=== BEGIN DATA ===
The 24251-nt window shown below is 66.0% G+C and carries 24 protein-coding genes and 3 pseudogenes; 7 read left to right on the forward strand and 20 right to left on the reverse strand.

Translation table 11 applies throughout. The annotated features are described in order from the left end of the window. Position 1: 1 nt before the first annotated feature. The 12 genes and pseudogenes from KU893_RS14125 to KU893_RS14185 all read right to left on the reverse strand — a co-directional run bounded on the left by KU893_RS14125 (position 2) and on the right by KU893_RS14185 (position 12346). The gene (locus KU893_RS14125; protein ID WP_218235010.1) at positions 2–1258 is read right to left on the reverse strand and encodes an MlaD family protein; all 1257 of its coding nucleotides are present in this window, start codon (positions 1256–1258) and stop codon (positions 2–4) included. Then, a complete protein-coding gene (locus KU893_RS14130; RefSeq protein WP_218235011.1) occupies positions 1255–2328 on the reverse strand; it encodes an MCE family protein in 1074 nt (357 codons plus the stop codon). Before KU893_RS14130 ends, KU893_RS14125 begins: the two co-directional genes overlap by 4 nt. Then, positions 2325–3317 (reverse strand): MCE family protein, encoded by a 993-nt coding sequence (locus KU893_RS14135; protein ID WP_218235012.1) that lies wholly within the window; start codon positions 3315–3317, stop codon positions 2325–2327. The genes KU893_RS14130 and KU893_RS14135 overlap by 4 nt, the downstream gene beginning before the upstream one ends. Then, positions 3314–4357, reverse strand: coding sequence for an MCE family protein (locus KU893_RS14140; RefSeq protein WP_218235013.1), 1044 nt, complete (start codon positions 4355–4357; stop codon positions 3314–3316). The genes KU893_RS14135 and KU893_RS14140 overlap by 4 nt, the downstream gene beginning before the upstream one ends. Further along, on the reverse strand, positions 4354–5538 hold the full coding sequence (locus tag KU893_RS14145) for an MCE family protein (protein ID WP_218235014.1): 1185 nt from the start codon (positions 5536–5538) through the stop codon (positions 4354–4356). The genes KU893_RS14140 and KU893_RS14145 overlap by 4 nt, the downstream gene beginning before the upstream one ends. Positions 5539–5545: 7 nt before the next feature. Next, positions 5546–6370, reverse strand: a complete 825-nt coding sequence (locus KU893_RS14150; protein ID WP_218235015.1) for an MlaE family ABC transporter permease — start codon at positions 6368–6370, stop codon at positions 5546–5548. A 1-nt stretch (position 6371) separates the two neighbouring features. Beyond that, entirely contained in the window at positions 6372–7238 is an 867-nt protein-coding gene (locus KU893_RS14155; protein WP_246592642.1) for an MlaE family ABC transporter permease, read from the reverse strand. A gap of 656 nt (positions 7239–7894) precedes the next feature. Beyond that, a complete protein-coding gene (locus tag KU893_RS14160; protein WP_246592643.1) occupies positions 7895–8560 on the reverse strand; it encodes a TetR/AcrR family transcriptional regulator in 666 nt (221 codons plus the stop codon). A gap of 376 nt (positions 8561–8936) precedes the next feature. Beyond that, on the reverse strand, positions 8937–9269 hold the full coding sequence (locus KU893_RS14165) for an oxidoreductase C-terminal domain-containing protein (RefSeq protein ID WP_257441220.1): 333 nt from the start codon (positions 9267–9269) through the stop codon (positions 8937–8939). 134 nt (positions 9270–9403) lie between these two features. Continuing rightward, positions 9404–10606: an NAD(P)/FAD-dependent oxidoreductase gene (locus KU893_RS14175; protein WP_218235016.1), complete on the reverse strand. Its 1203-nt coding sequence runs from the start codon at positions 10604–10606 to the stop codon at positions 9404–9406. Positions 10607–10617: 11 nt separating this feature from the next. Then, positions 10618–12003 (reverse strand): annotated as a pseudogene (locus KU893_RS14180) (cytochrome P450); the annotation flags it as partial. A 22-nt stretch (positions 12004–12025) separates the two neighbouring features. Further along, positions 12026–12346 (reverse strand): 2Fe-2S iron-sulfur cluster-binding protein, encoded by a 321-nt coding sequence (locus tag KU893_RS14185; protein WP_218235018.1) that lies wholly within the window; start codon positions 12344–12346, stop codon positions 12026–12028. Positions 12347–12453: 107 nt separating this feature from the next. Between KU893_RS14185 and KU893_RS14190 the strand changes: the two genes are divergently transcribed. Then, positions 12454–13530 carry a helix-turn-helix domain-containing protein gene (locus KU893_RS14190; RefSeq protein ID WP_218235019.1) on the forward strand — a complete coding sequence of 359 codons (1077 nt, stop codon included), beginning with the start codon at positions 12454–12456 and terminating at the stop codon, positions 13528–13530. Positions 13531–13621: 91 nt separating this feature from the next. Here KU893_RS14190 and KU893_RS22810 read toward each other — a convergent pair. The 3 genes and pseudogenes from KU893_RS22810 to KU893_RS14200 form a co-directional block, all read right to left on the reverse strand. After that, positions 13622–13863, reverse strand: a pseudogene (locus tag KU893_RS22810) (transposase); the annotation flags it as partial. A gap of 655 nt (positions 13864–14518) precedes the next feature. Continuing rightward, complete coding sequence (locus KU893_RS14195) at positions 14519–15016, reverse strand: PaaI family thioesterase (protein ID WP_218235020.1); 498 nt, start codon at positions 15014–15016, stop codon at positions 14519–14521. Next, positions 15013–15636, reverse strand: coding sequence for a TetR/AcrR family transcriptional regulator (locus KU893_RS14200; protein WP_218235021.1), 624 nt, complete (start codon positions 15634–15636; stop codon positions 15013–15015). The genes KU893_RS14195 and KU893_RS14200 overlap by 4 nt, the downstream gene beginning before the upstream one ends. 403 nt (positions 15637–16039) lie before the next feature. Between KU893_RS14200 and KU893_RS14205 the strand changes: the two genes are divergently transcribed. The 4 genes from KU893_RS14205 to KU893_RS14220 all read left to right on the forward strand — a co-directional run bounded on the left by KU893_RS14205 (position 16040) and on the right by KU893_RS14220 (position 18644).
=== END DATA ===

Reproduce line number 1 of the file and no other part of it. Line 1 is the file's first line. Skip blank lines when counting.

The 24251-nt window shown below is 66.0% G+C and carries 24 protein-coding genes and 3 pseudogenes; 7 read left to right on the forward strand and 20 right to left on the reverse strand.